tunity to channel our grief in a productive way. It gave us not just something to do together, but a creative outlet for the emotions we were feeling. Not only were we creating something of significance to us, but we were doing it together as a family and as a unit. Most of the time we lived in different states and had different lives. We were bonded by family, but we were separate in living. This was a way of coming together, of rekindling that love and unity that symbolizes family. Taking control You really can’t call what we did a home funeral since it wasn’t in any of our homes, but it was an outside-of-thebox funeral. So often in our grief, we do what is expected of us — call a funeral company, have a visitation, perform a church service, or have a memorial service with a picture of the deceased. That is what tradition expects of us. That is how, without thinking about it, we follow burial traditions.

In the last few years, I’ve been hearing about celebration of life parties held in restaurants or bars. Some people even have “before death funerals” where the person has not died yet and attends their own funeral to hear the honors given and celebrate their life. Additionally, in-home bathing of the body, keeping the body at home with no embalming, and in-home visitations are occurring. Choices in how the body is interred, cremated, or otherwise disposed are also broadening. What is the purpose of my writing this? To suggest that as part of our advance directives, we ask for the kind of service we would like. I’m writing this also to give us all permission to break the rules, to think outside the box, and to find a meaningful way of celebrating a life and saying goodbye. n Barbara Karnes, RN, award-winning end-of-life educator, 2018 NHPCO Hospice Innovator Award Winner, and 2015 International Humanitarian Woman of the Year

Preparing To Be a Caregiver for a Dying Loved One Angela Novas, MSN, RN, CRNP, ACHPN, Chief Medical Officer, Hospice Foundation of America

Kenneth J. Doka, PhD, MDiv, Senior Vice President for Grief Programs, Hospice Foundation of America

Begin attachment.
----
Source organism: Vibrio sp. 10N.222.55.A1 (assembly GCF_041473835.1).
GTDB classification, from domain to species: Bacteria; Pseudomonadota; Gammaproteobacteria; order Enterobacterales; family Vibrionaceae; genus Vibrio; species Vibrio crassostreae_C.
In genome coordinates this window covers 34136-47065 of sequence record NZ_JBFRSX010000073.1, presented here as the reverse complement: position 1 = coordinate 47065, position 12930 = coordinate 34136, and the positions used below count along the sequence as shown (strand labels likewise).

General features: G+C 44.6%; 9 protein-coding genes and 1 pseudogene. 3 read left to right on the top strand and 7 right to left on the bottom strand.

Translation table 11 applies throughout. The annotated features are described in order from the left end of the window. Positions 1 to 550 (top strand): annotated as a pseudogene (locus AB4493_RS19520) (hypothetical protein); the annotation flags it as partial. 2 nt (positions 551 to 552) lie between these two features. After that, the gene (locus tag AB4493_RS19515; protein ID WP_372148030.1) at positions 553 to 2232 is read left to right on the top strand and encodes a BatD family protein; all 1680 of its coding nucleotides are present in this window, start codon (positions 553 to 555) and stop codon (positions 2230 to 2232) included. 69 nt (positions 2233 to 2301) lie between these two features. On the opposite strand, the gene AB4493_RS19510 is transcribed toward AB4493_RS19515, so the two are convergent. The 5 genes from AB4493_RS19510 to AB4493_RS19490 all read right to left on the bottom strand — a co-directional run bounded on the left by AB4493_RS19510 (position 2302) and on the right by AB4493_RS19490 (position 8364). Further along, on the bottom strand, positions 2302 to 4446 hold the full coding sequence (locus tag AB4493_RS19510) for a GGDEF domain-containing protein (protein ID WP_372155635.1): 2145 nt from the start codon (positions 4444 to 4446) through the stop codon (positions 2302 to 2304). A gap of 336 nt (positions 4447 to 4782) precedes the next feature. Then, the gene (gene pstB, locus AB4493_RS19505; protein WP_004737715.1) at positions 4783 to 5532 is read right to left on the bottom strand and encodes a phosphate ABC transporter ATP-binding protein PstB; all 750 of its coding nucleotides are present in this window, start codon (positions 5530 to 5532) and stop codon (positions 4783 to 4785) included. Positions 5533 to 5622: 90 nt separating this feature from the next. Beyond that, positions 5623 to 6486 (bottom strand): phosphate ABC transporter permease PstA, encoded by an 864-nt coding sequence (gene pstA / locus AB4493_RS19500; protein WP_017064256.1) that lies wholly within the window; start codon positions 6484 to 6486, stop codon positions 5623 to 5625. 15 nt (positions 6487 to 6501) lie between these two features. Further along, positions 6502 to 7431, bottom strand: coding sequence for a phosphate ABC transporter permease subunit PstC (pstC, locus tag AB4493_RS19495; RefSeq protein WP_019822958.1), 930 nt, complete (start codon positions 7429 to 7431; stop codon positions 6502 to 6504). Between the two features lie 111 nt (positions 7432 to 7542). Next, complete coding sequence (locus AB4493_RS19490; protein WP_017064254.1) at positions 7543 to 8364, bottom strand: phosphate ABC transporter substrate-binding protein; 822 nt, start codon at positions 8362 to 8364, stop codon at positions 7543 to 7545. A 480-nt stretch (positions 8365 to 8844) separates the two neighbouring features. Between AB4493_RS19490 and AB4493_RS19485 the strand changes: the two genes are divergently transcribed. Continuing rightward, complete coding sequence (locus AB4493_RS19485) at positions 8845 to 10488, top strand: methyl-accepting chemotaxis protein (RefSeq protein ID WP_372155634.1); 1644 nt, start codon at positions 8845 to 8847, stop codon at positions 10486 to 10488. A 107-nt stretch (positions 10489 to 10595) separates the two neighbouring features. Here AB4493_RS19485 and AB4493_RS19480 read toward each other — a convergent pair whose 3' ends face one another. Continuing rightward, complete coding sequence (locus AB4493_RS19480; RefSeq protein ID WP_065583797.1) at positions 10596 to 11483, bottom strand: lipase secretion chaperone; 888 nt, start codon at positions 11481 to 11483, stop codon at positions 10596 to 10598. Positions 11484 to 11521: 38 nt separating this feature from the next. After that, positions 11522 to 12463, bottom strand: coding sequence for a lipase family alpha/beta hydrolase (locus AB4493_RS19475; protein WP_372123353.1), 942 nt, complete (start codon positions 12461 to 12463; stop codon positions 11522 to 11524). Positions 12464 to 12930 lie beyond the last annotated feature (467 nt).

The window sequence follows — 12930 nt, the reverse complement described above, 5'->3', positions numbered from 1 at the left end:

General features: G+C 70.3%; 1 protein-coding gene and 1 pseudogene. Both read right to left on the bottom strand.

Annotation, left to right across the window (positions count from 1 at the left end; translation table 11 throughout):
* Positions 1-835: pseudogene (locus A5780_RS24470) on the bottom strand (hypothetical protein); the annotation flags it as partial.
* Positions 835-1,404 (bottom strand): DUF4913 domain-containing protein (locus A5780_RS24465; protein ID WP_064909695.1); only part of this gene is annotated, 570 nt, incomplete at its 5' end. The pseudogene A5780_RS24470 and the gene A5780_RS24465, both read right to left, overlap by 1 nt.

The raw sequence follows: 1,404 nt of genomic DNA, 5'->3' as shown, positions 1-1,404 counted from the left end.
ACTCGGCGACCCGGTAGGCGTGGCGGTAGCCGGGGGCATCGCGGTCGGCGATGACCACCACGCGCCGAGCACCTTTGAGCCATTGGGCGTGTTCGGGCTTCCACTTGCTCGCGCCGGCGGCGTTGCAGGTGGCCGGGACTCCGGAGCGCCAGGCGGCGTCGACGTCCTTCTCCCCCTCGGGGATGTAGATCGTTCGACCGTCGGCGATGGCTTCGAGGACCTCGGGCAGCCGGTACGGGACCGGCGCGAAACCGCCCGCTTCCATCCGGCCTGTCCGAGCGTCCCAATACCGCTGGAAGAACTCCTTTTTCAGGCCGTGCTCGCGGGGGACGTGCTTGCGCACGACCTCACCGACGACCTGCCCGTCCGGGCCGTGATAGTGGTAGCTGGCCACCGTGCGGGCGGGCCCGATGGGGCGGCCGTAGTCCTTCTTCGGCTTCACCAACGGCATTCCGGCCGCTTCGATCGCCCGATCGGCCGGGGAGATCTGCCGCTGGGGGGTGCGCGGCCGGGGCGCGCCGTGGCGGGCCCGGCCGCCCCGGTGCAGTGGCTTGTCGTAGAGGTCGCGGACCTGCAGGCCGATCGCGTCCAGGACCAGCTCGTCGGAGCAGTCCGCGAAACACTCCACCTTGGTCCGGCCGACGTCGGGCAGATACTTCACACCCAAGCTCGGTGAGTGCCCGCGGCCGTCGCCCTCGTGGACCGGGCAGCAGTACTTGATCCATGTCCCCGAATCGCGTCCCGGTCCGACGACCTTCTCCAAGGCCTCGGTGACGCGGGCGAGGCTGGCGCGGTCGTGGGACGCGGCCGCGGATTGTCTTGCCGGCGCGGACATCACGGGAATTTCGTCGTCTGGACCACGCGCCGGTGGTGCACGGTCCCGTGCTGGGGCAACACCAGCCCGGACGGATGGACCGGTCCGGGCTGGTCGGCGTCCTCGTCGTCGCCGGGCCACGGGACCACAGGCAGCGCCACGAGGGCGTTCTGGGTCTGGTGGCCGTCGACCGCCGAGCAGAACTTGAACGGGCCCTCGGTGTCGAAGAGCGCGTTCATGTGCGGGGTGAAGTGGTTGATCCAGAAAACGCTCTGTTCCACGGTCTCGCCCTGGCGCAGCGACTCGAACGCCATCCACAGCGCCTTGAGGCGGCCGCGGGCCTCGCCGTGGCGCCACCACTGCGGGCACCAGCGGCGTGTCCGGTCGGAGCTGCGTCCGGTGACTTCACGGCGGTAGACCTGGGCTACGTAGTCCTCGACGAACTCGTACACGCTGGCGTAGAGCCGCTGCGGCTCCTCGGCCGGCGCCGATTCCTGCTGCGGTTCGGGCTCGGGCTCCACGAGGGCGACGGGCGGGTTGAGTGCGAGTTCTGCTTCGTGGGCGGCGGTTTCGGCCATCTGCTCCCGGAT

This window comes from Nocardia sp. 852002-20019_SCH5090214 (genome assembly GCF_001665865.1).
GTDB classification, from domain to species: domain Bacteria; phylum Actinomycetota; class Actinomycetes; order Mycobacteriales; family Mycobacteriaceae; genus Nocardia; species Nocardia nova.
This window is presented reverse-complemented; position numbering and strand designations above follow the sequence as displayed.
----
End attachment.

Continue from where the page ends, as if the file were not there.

The Right Incontinence Product Can Change Your and Your Loved One’s Life Providing caregiving to a loved one is a profoundly meaningful experience. It also means juggling a lot of responsibilities, and if your loved one has incontinence, one responsibility is identifying the best product to use. Five areas to consider when choosing an incontinence product for your loved one are:

As gratifying as it can be to care for a loved one at the end of their life, caregiving can be a demanding and relentless job. Adequately preparing to be a caregiver for a dying loved one can help ease some of the burden and better equip you for the journey ahead. What type of care does a caregiver typically provide when taking care of a dying loved one at home? What type of impact does it have on that caregiver’s life? Not only do caregivers administer medication to help with pain and other symptoms, but they also provide meals, companionship, housekeeping, and assistance with daily tasks such as toileting and bathing. Hospice team members visit several times weekly to check on the patient’s condition and medication, but there is a misperception that at-home hospice provides aroundthe-clock care. In reality, this is rarely available. Caregiving is a demanding job, and the lives of caregivers can be impacted financially, physically, socially, and emotionally. They may need to take time off if employed; they may need to relocate temporarily; they may feel isolated; they may become physically and emotionally exhausted; they may have to care for both their own children and their elderly parent(s); and they may experience anticipatory grief as they observe the decline of their loved one. What type of support should that caregiver seek out?

It’s very important that caregivers realize the toll caregiving can have and that they practice good self-care. Social workers, who are part of the hospice team, can be great resources for caregivers who need advice about self-care and other helpful resources that may be available in the community. A wonderful asset that all Medicare-certified hospices have is trained volunteers. Family caregivers can ask their hospice if a volunteer can provide occasional temporary help or respite for the caregiver. It’s important for a patient to be comfortable and keep their dignity during end-of-life care. How can caregivers provide that for their loved one? Hospice care’s philosophy is all about making the patient as comfortable as possible while maintaining dignity. Caregivers can support that by extending that compassion and respect and advocating for their loved one’s wishes. A living will, or even a conversation about a person’s end-of-life care wishes, is important and can help maintain dignity. A caregiver can help support and advocate for the patient’s wishes if those wishes were made known before their illness progressed to the point where they are unable to advocate for themselves. Early advanced care planning is a gift we leave for our future caregivers as it allows them to honor our wishes for end-of-life care without the burden of having to guess what those wishes might have been. n